Tuesday , 24 April 2018

Home » Features » Easing the transition from cure to comfort at Emerald Coast Hospice

Easing the transition from cure to comfort at Emerald Coast Hospice

By Sarah Richards

When most people think of hospice, they think only of death and dying, but hospice isn’t about mortality.

Hospice is about quality of life. Hospice isn’t a place—rather, it’s a specialized type of medical care. Donating one’s time, talents and heart to hospice is a wonderful way to improve one’s “soft skills” (i.e. emotional intelligence, interpersonal communication, listening, friendliness and empathy, to name a few), which future employers look for.

Assisting with family dynamics is one of the many services hospice offers, which utilize social workers and chaplains working together to help reconnect family members who may have become estranged over the years.

Hospice doesn’t promote any particular religious belief, but if one so wishes, Spiritual Care Coordinators are available to answer questions and allow patients and family members to establish a faith foundation, which can become a source of strength.

Hospice doesn’t simply accept patients—they accept families—and treat the family as a whole. Hospice care is provided for patients wherever they call home. Home can be a family residence, assisted living facility, nursing home or hospital.

To qualify for hospice, a patient must have a life expectancy of six months or less. Although it is not unusual for patients to continue to receive hospice care longer than six months, some patients stabilize or improve to the point that they are no longer eligible for the service.

Students who wish to volunteer will receive training, even if their service is simply to offer friendship.

There are many ways students can volunteer and can use their majors to help them sharpen their skills while serving others.

Those who are pursuing a cosmetology career can offer to cut hair at the college (as only those who are licensed cosmetologists can do the same for patients or caregivers at their homes or facility).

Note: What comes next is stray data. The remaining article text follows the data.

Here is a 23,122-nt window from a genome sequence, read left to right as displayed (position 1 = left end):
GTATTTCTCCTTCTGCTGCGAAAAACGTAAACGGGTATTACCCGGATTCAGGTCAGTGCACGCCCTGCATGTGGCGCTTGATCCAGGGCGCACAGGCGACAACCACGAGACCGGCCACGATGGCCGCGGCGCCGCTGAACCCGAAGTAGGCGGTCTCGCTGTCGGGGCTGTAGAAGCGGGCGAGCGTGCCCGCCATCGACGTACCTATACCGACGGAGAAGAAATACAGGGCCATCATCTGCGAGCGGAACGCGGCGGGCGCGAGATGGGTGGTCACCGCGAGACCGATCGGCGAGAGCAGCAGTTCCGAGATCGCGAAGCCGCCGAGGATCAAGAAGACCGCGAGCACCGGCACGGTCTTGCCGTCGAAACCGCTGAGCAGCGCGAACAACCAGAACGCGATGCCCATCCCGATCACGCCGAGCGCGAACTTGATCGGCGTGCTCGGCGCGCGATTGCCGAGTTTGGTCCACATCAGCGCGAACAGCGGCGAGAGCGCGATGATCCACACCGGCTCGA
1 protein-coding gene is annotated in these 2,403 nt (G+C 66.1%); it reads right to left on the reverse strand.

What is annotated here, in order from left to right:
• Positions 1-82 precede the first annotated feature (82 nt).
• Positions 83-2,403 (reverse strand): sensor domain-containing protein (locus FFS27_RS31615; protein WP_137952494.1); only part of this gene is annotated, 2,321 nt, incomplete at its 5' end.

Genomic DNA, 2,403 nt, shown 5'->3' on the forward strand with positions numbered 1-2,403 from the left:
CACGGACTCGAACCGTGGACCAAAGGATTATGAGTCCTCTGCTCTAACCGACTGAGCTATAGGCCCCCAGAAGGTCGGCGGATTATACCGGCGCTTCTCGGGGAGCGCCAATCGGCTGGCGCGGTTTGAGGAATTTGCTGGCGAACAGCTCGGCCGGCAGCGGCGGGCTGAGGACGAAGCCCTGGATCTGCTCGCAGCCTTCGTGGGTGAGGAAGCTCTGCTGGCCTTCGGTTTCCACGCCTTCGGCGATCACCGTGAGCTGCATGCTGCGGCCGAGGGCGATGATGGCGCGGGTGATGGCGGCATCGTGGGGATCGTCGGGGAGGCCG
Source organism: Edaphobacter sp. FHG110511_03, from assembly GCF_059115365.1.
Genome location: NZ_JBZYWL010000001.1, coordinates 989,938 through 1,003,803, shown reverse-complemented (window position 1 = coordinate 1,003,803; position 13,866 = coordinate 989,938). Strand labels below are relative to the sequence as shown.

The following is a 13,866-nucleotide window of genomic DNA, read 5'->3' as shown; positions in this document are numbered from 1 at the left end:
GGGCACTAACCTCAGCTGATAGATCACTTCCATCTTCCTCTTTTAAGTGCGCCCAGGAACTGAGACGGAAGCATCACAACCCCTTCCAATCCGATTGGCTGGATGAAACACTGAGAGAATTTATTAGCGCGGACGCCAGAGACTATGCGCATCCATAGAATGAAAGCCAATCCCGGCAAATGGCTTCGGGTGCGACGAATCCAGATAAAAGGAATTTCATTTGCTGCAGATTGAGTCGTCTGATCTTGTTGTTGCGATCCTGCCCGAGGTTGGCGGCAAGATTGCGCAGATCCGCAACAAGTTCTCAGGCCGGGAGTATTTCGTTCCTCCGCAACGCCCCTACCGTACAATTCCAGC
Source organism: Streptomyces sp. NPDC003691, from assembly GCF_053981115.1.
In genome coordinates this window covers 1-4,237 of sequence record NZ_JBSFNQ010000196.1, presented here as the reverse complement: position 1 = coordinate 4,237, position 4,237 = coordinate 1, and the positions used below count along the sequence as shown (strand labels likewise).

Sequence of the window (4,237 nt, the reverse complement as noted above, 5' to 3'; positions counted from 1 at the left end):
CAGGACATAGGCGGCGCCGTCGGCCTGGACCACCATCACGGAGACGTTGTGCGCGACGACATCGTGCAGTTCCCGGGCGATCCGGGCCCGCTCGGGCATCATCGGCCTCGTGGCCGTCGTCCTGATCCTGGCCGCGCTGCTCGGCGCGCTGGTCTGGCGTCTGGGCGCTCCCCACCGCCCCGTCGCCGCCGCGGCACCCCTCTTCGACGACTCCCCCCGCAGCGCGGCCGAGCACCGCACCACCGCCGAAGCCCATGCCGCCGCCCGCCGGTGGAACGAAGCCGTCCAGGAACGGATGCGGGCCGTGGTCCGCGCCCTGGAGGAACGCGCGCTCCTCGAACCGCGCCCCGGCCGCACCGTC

Culinary students might be interested in hosting events.

There are mini-life reviews for technical writing students, in which volunteers help patients and caregivers document their life stories for posterity.

Sometimes, having a favorite book read aloud is requested by a patient.

If direct patient contact doesn’t fit one’s personality or comfort level, there are also administrative duties such as filing (i.e. assisting with medical records, answering telephones, and sending mail. Some tasks can even be done from home, which is a convenient option, if transportation or childcare is an issue.

Volunteers can visit patients in their homes or long-term care facilities to provide socialization and companionship, which helps not only the patient, but the caregivers, who may need a break for something as simple as a nap. Helping those who help is a gift to both patient and caregiver.

There are simple duties like dog bathing or calling BINGO at a facility, as well.

So, whatever your interest or hobby might be, there can be a place for you at Emerald Coast Hospice.

Volunteer opportunities are available that incorporate all interests, such as pet therapy, informal music, and art therapy. One could start a choir at a nursing home or be a handyman for someone who cannot complete the simple home maintenance any longer.

There are hundreds of crafts to do (allowing one to channel their inner Etsy or Pinterest alter-ego), such as teddy bears made from hand towels, activity blankets for Alzheimer’s patients, knitted scarves or hats for winter warmth and life review posters to display in patient rooms that let staff and visitors know just how special they are.

Volunteers can also assemble “Baskets of Love”, which can include items such as novels, devotionals, puzzle books, hygiene products, sweets and plush animals. If a volunteer has a gift of making things happen, they can take a cue from the “Make a Wish” foundation and have an entertainer visit one of their fans in hospice.

The possibilities of helping at Hospice are endless.

Hospice is about making the newest memories the best ever, and volunteers are a large part of that.

For those interested in volunteering, contact Cathy LaPaugh at (850) 995-4664 or at cathy.lapaugh@gentiva.com.

Easing the transition from cure to comfort at Emerald Coast Hospice Reviewed by on . By Sarah Richards When most people think of hospice, they think only of death and dying, but hospice isn’t about mortality. Hospice is about quality of life. Ho By Sarah Richards When most people think of hospice, they think only of death and dying, but hospice isn’t about mortality. Hospice is about quality of life. Ho Rating: 0

Leave a Comment

You must be logged in to post a comment.

scroll to top